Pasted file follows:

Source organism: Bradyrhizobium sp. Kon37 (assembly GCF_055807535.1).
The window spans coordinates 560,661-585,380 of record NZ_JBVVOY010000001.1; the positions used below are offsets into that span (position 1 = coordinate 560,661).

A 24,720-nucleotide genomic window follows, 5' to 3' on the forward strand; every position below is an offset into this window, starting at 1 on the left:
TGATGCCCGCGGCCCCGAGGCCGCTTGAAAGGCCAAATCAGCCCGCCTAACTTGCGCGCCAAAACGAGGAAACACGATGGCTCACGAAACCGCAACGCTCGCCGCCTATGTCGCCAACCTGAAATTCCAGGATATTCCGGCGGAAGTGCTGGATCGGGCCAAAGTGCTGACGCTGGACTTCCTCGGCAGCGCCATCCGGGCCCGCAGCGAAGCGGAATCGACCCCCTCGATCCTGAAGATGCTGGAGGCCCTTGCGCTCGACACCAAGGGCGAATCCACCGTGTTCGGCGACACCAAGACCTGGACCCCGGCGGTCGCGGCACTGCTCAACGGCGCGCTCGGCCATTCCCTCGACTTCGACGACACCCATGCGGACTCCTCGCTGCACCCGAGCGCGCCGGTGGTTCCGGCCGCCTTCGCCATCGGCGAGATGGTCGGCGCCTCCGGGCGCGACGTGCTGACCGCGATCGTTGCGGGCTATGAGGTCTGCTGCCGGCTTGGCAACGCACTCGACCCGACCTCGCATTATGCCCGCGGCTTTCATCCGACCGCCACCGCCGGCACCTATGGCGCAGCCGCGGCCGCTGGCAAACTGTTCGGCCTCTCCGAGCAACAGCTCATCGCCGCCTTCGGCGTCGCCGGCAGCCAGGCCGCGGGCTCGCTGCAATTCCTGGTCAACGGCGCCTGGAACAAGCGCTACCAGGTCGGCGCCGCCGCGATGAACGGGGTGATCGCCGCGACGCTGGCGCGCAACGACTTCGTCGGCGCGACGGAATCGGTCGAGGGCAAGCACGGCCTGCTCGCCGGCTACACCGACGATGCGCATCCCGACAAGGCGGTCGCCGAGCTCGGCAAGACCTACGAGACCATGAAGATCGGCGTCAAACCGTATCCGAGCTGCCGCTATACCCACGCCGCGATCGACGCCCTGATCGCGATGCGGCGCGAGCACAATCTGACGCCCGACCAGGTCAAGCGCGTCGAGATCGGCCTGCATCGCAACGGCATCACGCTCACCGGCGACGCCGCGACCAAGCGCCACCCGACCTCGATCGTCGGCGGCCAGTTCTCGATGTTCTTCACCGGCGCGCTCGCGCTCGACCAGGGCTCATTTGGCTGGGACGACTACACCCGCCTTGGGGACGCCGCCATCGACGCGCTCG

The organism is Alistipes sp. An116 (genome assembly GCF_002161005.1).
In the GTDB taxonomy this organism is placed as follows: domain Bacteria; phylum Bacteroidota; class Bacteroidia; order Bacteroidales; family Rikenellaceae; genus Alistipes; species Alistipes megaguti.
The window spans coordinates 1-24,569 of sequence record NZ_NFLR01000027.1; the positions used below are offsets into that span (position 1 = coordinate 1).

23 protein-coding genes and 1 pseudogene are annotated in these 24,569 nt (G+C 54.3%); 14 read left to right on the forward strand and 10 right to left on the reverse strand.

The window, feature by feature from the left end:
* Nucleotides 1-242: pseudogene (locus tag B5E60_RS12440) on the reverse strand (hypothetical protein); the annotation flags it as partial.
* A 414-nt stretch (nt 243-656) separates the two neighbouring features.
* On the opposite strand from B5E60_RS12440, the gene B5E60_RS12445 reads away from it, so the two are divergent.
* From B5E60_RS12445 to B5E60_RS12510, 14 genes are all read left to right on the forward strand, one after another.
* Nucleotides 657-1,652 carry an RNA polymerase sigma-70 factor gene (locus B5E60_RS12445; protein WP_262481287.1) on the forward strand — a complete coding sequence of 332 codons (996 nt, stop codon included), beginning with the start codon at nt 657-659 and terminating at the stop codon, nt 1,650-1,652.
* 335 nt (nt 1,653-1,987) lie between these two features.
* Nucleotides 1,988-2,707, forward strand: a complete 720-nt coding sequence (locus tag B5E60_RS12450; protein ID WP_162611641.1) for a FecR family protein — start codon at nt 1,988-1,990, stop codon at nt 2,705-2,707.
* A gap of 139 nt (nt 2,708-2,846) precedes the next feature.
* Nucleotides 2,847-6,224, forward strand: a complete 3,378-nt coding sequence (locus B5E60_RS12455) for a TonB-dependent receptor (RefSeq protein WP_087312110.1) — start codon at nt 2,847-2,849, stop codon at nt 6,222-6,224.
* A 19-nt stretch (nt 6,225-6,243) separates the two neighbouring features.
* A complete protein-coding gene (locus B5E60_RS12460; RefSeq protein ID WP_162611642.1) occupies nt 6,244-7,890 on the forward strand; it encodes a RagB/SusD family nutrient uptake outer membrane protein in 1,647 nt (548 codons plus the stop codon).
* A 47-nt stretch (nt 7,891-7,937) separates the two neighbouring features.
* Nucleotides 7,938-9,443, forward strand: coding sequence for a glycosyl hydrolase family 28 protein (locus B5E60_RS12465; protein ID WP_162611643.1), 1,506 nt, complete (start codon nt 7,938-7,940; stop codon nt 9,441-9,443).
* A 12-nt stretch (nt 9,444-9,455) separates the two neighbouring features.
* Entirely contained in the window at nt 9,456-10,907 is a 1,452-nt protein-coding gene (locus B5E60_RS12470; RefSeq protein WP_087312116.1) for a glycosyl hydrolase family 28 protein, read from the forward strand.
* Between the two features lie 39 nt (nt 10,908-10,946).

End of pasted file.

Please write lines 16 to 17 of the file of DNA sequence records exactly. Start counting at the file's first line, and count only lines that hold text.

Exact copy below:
* Nucleotides 1,988-2,707, forward strand: a complete 720-nt coding sequence (locus tag B5E60_RS12450; protein ID WP_162611641.1) for a FecR family protein — start codon at nt 1,988-1,990, stop codon at nt 2,705-2,707.
* A gap of 139 nt (nt 2,708-2,846) precedes the next feature.